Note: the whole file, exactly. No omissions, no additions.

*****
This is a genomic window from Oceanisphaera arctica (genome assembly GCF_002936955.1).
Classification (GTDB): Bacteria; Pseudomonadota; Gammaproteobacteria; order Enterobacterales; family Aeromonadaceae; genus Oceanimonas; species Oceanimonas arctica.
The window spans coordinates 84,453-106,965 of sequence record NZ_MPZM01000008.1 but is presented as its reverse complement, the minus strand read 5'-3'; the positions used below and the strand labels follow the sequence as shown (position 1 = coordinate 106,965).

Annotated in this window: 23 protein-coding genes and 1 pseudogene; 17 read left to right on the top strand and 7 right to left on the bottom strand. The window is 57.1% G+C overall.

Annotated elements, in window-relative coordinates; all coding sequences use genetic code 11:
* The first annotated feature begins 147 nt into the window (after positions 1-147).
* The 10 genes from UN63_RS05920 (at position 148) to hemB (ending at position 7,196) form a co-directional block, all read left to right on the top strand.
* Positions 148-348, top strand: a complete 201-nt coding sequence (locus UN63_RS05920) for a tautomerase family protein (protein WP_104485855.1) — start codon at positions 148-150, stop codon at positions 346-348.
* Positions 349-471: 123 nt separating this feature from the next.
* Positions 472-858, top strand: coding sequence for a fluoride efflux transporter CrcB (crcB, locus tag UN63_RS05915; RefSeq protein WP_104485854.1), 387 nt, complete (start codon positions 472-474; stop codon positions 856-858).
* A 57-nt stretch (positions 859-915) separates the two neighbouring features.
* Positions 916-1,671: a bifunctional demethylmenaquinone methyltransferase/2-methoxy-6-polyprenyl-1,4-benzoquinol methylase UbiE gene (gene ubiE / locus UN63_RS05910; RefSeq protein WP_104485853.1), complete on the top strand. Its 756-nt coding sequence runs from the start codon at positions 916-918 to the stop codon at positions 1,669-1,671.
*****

This is a genomic window from Oceanisphaera arctica (genome assembly GCF_002936955.1).
Classification (GTDB): Bacteria; Pseudomonadota; Gammaproteobacteria; order Enterobacterales; family Aeromonadaceae; genus Oceanimonas; species Oceanimonas arctica.
The window spans coordinates 84,453-106,965 of sequence record NZ_MPZM01000008.1 but is presented as its reverse complement, the minus strand read 5'-3'; the positions used below and the strand labels follow the sequence as shown (position 1 = coordinate 106,965).

Annotated in this window: 23 protein-coding genes and 1 pseudogene; 17 read left to right on the top strand and 7 right to left on the bottom strand. The window is 57.1% G+C overall.

Annotated elements, in window-relative coordinates; all coding sequences use genetic code 11:
* The first annotated feature begins 147 nt into the window (after positions 1-147).
* The 10 genes from UN63_RS05920 (at position 148) to hemB (ending at position 7,196) form a co-directional block, all read left to right on the top strand.
* Positions 148-348, top strand: a complete 201-nt coding sequence (locus UN63_RS05920) for a tautomerase family protein (protein WP_104485855.1) — start codon at positions 148-150, stop codon at positions 346-348.
* Positions 349-471: 123 nt separating this feature from the next.
* Positions 472-858, top strand: coding sequence for a fluoride efflux transporter CrcB (crcB, locus tag UN63_RS05915; RefSeq protein WP_104485854.1), 387 nt, complete (start codon positions 472-474; stop codon positions 856-858).
* A 57-nt stretch (positions 859-915) separates the two neighbouring features.
* Positions 916-1,671: a bifunctional demethylmenaquinone methyltransferase/2-methoxy-6-polyprenyl-1,4-benzoquinol methylase UbiE gene (gene ubiE / locus UN63_RS05910; RefSeq protein WP_104485853.1), complete on the top strand. Its 756-nt coding sequence runs from the start codon at positions 916-918 to the stop codon at positions 1,669-1,671.